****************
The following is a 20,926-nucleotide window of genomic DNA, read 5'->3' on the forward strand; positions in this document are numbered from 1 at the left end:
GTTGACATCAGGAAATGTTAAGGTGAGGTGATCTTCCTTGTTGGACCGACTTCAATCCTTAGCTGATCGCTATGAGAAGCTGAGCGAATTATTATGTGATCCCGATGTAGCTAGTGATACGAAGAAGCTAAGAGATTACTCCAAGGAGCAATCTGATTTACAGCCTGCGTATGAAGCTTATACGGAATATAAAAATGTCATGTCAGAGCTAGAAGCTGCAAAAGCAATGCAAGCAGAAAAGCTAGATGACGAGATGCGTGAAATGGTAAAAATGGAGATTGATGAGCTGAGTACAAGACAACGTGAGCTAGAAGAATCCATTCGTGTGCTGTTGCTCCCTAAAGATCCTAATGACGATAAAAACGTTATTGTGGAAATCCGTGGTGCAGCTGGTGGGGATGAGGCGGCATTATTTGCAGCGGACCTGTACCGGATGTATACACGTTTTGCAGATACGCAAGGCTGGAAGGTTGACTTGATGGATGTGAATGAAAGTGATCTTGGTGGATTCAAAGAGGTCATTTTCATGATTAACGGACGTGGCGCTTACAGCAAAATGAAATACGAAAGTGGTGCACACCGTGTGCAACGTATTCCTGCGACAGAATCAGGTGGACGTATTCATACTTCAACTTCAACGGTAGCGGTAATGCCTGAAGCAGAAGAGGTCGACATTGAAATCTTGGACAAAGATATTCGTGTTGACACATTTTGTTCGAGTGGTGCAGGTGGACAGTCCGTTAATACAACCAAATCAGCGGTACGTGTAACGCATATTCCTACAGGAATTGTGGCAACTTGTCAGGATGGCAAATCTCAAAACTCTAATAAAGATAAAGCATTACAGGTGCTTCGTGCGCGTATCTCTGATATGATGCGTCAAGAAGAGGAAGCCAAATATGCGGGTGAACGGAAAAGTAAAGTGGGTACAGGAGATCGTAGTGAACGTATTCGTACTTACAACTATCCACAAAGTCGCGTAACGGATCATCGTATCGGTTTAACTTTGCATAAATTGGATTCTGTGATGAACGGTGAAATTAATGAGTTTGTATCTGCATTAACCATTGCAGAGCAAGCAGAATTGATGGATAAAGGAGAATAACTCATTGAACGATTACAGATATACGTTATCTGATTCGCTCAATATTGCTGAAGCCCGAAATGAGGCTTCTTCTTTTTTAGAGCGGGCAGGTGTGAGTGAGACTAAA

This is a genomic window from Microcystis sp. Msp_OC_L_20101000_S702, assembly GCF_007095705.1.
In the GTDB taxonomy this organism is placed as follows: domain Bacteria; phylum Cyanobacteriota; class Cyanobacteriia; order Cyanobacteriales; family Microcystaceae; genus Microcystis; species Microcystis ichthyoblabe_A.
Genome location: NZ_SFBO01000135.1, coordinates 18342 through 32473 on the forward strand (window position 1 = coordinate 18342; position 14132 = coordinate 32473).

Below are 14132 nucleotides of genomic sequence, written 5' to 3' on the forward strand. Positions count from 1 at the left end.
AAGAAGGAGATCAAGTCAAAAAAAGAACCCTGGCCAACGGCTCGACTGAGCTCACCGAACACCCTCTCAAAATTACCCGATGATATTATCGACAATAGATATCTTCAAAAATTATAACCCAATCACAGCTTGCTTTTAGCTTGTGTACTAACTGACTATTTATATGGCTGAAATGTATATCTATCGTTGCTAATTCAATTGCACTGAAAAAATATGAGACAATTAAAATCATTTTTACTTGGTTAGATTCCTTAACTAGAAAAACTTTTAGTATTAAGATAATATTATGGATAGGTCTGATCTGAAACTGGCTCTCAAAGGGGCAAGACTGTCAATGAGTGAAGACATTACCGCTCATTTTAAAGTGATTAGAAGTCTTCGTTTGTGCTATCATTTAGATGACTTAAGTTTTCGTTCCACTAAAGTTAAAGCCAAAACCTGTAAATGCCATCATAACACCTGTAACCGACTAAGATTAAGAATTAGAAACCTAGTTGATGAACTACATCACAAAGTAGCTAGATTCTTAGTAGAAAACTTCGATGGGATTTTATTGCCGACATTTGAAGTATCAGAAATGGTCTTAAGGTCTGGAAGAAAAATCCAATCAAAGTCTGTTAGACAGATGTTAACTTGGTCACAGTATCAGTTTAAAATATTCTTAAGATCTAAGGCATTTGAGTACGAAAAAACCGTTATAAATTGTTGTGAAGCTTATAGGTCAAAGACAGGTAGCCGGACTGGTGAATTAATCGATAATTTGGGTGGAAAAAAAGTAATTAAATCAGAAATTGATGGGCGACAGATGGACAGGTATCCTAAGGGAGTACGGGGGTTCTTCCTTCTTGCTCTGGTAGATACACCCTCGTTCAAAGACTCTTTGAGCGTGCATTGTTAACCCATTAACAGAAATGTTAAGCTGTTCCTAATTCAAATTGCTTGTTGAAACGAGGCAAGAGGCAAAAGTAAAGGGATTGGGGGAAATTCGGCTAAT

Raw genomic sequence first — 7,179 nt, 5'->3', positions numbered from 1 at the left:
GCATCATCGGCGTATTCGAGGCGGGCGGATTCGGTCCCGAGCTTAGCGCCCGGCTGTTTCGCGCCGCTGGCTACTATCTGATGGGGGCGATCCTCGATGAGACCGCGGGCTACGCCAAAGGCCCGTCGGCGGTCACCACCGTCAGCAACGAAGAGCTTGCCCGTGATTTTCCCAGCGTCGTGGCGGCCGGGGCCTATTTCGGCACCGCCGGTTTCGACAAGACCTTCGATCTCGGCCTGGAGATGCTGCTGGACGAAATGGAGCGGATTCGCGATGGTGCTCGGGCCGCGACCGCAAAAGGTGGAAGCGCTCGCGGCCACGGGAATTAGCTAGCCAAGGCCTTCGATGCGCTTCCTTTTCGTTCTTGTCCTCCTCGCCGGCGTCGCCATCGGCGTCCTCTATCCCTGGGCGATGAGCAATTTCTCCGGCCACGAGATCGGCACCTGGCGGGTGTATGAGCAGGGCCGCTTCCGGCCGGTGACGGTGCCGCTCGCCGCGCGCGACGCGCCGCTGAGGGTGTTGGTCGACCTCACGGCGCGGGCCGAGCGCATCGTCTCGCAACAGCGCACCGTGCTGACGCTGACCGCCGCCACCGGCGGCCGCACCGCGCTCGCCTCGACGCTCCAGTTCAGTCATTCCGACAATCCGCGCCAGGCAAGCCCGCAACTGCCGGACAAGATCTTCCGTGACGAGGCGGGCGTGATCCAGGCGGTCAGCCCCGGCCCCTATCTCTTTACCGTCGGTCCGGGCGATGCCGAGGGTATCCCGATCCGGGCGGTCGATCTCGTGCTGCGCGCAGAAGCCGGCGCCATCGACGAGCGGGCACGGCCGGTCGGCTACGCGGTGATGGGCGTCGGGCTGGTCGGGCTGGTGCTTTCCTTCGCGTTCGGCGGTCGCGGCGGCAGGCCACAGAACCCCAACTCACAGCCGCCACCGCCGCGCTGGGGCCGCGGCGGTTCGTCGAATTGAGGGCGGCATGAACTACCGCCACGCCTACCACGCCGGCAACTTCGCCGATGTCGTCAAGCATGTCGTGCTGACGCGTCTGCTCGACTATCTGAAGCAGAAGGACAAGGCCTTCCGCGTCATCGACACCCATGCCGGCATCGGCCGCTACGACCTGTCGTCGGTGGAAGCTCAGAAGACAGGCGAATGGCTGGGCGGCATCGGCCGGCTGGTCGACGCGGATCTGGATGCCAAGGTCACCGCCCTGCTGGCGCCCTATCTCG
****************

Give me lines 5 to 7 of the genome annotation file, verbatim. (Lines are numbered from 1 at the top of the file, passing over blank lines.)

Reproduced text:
Genome location: NZ_SFBO01000135.1, coordinates 18342 through 32473 on the forward strand (window position 1 = coordinate 18342; position 14132 = coordinate 32473).

Below are 14132 nucleotides of genomic sequence, written 5' to 3' on the forward strand. Positions count from 1 at the left end.
AAGAAGGAGATCAAGTCAAAAAAAGAACCCTGGCCAACGGCTCGACTGAGCTCACCGAACACCCTCTCAAAATTACCCGATGATATTATCGACAATAGATATCTTCAAAAATTATAACCCAATCACAGCTTGCTTTTAGCTTGTGTACTAACTGACTATTTATATGGCTGAAATGTATATCTATCGTTGCTAATTCAATTGCACTGAAAAAATATGAGACAATTAAAATCATTTTTACTTGGTTAGATTCCTTAACTAGAAAAACTTTTAGTATTAAGATAATATTATGGATAGGTCTGATCTGAAACTGGCTCTCAAAGGGGCAAGACTGTCAATGAGTGAAGACATTACCGCTCATTTTAAAGTGATTAGAAGTCTTCGTTTGTGCTATCATTTAGATGACTTAAGTTTTCGTTCCACTAAAGTTAAAGCCAAAACCTGTAAATGCCATCATAACACCTGTAACCGACTAAGATTAAGAATTAGAAACCTAGTTGATGAACTACATCACAAAGTAGCTAGATTCTTAGTAGAAAACTTCGATGGGATTTTATTGCCGACATTTGAAGTATCAGAAATGGTCTTAAGGTCTGGAAGAAAAATCCAATCAAAGTCTGTTAGACAGATGTTAACTTGGTCACAGTATCAGTTTAAAATATTCTTAAGATCTAAGGCATTTGAGTACGAAAAAACCGTTATAAATTGTTGTGAAGCTTATAGGTCAAAGACAGGTAGCCGGACTGGTGAATTAATCGATAATTTGGGTGGAAAAAAAGTAATTAAATCAGAAATTGATGGGCGACAGATGGACAGGTATCCTAAGGGAGTACGGGGGTTCTTCCTTCTTGCTCTGGTAGATACACCCTCGTTCAAAGACTCTTTGAGCGTGCATTGTTAACCCATTAACAGAAATGTTAAGCTGTTCCTAATTCAAATTGCTTGTTGAAACGAGGCAAGAGGCAAAAGTAAAGGGATTGGGGGAAATTCGGCTAAT